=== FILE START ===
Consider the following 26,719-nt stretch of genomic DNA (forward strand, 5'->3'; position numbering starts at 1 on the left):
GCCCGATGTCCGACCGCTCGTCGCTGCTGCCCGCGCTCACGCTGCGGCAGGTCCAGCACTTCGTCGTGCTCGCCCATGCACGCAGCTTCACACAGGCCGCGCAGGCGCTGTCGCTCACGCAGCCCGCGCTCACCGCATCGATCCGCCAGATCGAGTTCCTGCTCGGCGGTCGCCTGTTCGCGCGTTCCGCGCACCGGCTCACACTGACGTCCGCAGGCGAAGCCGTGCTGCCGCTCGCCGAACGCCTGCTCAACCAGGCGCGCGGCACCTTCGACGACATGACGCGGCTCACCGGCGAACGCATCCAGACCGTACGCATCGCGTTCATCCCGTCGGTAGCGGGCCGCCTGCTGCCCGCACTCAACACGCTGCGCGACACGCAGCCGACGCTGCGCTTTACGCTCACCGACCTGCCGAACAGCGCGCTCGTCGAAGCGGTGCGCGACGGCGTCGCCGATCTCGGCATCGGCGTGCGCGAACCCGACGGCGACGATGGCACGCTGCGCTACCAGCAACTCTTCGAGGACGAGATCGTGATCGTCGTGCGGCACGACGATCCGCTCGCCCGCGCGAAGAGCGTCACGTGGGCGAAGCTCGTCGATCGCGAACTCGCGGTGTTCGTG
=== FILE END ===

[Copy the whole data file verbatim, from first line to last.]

Consider the following 26,719-nt stretch of genomic DNA (forward strand, 5'->3'; position numbering starts at 1 on the left):
GCCCGATGTCCGACCGCTCGTCGCTGCTGCCCGCGCTCACGCTGCGGCAGGTCCAGCACTTCGTCGTGCTCGCCCATGCACGCAGCTTCACACAGGCCGCGCAGGCGCTGTCGCTCACGCAGCCCGCGCTCACCGCATCGATCCGCCAGATCGAGTTCCTGCTCGGCGGTCGCCTGTTCGCGCGTTCCGCGCACCGGCTCACACTGACGTCCGCAGGCGAAGCCGTGCTGCCGCTCGCCGAACGCCTGCTCAACCAGGCGCGCGGCACCTTCGACGACATGACGCGGCTCACCGGCGAACGCATCCAGACCGTACGCATCGCGTTCATCCCGTCGGTAGCGGGCCGCCTGCTGCCCGCACTCAACACGCTGCGCGACACGCAGCCGACGCTGCGCTTTACGCTCACCGACCTGCCGAACAGCGCGCTCGTCGAAGCGGTGCGCGACGGCGTCGCCGATCTCGGCATCGGCGTGCGCGAACCCGACGGCGACGATGGCACGCTGCGCTACCAGCAACTCTTCGAGGACGAGATCGTGATCGTCGTGCGGCACGACGATCCGCTCGCCCGCGCGAAGAGCGTCACGTGGGCGAAGCTCGTCGATCGCGAACTCGCGGTGTTCGTG